For example, an increase in the amount of blackening from one area of a particular film to another that
reduces the proportion of the incident light transmitted from 50 to 25 percent would cause the film
density to change from 0.3 to 0.6.
Table 6-6 shows more examples of typical relationships between light transmission and density. A typical density used
in practical radiography is 2.0 and represents one- percent transmittance.
Table 6-6. Relationship of Light-Transmission to Film Density.
(It/I0) x 100
Logarithms for Density and Exposure Calculations.
Logarithms are used extensively in X-ray exposure calculations and in the measurement of X-ray film density.
Therefore, it is required that radiographers be sufficiently familiar with logarithms so that they can perform some
simple calculations. A brief review of logarithms and their use is therefore included here. More detail can be found in
various handbooks and intermediate mathematics texts. Logarithms are used because they provide a convenient
method of handling very large ranges of numbers, and they reduce calculations involving multiplication and division to
addition and subtraction. The logarithm is the power (or exponent) to which the base must be raised to give the
original number. Logarithms may be taken from any base; however, most calculations in radiography involve either
the base 10 or the base e (2.718). Logarithms to the base 10 are indicated by "log x," and logarithms to the base e are
denoted by "ln x." For the moment, let us consider logarithms to the base 10: log 100 = 2, because 102 = 100.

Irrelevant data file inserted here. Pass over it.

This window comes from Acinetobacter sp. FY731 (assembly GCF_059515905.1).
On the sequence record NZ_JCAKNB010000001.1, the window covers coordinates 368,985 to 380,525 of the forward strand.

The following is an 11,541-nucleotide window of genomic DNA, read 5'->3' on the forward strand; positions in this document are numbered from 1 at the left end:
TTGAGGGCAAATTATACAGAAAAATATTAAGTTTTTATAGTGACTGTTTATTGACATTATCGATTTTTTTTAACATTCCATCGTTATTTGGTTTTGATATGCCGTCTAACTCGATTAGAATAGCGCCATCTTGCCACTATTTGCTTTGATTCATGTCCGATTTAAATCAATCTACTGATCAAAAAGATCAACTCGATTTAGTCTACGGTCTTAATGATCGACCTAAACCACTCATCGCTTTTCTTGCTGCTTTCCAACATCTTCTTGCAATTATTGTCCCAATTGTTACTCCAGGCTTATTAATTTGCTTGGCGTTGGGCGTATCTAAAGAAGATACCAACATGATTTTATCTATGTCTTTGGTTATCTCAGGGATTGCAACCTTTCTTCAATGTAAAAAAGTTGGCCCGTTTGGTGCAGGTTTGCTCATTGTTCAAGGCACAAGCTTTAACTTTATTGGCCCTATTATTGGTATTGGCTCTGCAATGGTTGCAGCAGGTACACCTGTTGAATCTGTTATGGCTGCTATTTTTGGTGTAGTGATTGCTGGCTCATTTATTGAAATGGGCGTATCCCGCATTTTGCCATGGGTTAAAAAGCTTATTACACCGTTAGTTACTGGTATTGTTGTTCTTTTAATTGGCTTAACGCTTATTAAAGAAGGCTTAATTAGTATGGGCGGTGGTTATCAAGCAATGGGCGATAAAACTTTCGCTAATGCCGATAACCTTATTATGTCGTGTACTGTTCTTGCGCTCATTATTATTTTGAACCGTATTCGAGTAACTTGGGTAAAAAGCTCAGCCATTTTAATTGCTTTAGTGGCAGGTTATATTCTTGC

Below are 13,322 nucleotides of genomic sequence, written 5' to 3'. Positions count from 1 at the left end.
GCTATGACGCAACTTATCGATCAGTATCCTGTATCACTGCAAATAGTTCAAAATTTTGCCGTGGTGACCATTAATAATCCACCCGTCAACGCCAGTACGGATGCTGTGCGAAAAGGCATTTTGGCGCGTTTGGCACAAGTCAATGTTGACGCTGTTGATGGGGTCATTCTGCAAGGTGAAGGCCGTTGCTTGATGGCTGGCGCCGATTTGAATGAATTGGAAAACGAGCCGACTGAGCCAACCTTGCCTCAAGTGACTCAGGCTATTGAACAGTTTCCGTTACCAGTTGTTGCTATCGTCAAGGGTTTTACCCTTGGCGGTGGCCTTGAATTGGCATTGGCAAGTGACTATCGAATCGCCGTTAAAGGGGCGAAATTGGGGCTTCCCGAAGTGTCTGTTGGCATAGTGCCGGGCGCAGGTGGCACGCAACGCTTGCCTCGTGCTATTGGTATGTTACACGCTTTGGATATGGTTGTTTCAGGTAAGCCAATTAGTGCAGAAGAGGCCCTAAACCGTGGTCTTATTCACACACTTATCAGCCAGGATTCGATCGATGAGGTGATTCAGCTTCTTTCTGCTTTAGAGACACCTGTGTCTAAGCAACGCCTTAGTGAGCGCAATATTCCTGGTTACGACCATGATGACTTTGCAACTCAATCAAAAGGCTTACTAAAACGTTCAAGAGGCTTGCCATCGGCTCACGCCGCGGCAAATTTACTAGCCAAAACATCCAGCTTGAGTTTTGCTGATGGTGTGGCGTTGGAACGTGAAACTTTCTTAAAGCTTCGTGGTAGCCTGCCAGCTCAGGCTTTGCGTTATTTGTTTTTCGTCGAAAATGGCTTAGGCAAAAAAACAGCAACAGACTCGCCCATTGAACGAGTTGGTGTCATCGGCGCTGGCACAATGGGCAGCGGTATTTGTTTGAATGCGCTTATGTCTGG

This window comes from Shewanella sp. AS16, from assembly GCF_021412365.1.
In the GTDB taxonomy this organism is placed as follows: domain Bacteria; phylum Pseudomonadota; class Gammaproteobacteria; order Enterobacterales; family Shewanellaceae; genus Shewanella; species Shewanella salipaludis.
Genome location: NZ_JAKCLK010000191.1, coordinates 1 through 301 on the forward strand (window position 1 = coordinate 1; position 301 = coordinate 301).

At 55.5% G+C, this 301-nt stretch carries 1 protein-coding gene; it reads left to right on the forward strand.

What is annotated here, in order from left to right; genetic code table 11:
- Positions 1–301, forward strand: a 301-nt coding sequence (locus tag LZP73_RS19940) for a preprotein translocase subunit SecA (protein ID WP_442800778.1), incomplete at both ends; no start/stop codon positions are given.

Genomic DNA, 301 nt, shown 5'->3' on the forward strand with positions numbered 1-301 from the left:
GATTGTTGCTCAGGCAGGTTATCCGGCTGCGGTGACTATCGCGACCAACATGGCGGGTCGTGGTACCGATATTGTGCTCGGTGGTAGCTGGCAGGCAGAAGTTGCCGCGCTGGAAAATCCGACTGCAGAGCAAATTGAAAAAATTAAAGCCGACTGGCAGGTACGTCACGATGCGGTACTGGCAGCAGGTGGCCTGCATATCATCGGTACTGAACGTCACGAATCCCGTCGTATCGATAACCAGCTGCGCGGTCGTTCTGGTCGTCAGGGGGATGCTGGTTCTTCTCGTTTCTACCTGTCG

Similarly, the logarithm of 1,000 is 3 or: log 1,000 = 3, since 103 = 1,000. The logarithms of all numbers that are
integer powers of 10 (i.e., 10, 100, 1,000, etc.) are whole numbers (1, 2,3, etc.). Logarithms of other numbers are
decimal numbers and are found in tables of logarithms or calculated on some hand calculators. A table of four-place
logarithms to the base 10 is given in Table 6-8. The logarithm is made up of two basic parts, the "characteristic",
which is the number before the decimal point and the "mantissa", which is the number after the decimal point. The
characteristic indicates the order of magnitude of the number x; for example, numbers 10 through 99 have a
characteristic of 1. Characteristics for other ranges are given in Table 6-7. The mantissa is determined by the digits of
the number. In Table 6-8, the mantissa of 328, for example, is found by going to the number 32 along the left hand
side and looking across that row under the column marked "8." We see in the table that the mantissa of 328 is given as
5159. What is the logarithm of 328? From Table 6-7, it can be seen that the characteristic of 328 would be 2.
Therefore, log 328 is equal to 2.5159.
Table 6-7. Characteristics of Logarithms